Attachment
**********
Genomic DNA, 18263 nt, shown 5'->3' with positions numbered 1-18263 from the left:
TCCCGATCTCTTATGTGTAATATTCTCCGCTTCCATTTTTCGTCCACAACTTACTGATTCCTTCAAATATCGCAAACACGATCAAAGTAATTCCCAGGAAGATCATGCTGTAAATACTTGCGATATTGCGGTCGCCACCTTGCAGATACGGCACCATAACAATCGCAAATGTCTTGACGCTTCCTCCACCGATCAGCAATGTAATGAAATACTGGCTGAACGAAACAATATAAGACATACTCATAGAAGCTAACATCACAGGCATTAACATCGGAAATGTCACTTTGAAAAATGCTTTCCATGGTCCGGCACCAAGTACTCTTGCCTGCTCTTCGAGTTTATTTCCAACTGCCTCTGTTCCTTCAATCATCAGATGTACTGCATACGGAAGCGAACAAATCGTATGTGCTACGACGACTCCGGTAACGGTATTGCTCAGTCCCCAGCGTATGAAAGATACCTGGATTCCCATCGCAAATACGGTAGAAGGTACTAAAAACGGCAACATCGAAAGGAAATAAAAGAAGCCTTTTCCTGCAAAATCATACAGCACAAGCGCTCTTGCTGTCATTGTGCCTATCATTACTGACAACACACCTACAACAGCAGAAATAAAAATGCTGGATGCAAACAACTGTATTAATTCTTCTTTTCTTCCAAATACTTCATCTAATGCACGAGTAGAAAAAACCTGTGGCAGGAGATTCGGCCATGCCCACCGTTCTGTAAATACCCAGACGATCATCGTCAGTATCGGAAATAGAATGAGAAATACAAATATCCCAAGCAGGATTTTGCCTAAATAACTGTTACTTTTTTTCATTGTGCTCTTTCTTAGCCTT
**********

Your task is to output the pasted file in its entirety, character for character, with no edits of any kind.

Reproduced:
Genomic DNA, 18263 nt, shown 5'->3' with positions numbered 1-18263 from the left:
TCCCGATCTCTTATGTGTAATATTCTCCGCTTCCATTTTTCGTCCACAACTTACTGATTCCTTCAAATATCGCAAACACGATCAAAGTAATTCCCAGGAAGATCATGCTGTAAATACTTGCGATATTGCGGTCGCCACCTTGCAGATACGGCACCATAACAATCGCAAATGTCTTGACGCTTCCTCCACCGATCAGCAATGTAATGAAATACTGGCTGAACGAAACAATATAAGACATACTCATAGAAGCTAACATCACAGGCATTAACATCGGAAATGTCACTTTGAAAAATGCTTTCCATGGTCCGGCACCAAGTACTCTTGCCTGCTCTTCGAGTTTATTTCCAACTGCCTCTGTTCCTTCAATCATCAGATGTACTGCATACGGAAGCGAACAAATCGTATGTGCTACGACGACTCCGGTAACGGTATTGCTCAGTCCCCAGCGTATGAAAGATACCTGGATTCCCATCGCAAATACGGTAGAAGGTACTAAAAACGGCAACATCGAAAGGAAATAAAAGAAGCCTTTTCCTGCAAAATCATACAGCACAAGCGCTCTTGCTGTCATTGTGCCTATCATTACTGACAACACACCTACAACAGCAGAAATAAAAATGCTGGATGCAAACAACTGTATTAATTCTTCTTTTCTTCCAAATACTTCATCTAATGCACGAGTAGAAAAAACCTGTGGCAGGAGATTCGGCCATGCCCACCGTTCTGTAAATACCCAGACGATCATCGTCAGTATCGGAAATAGAATGAGAAATACAAATATCCCAAGCAGGATTTTGCCTAAATAACTGTTACTTTTTTTCATTGTGCTCTTTCTTAGCCTT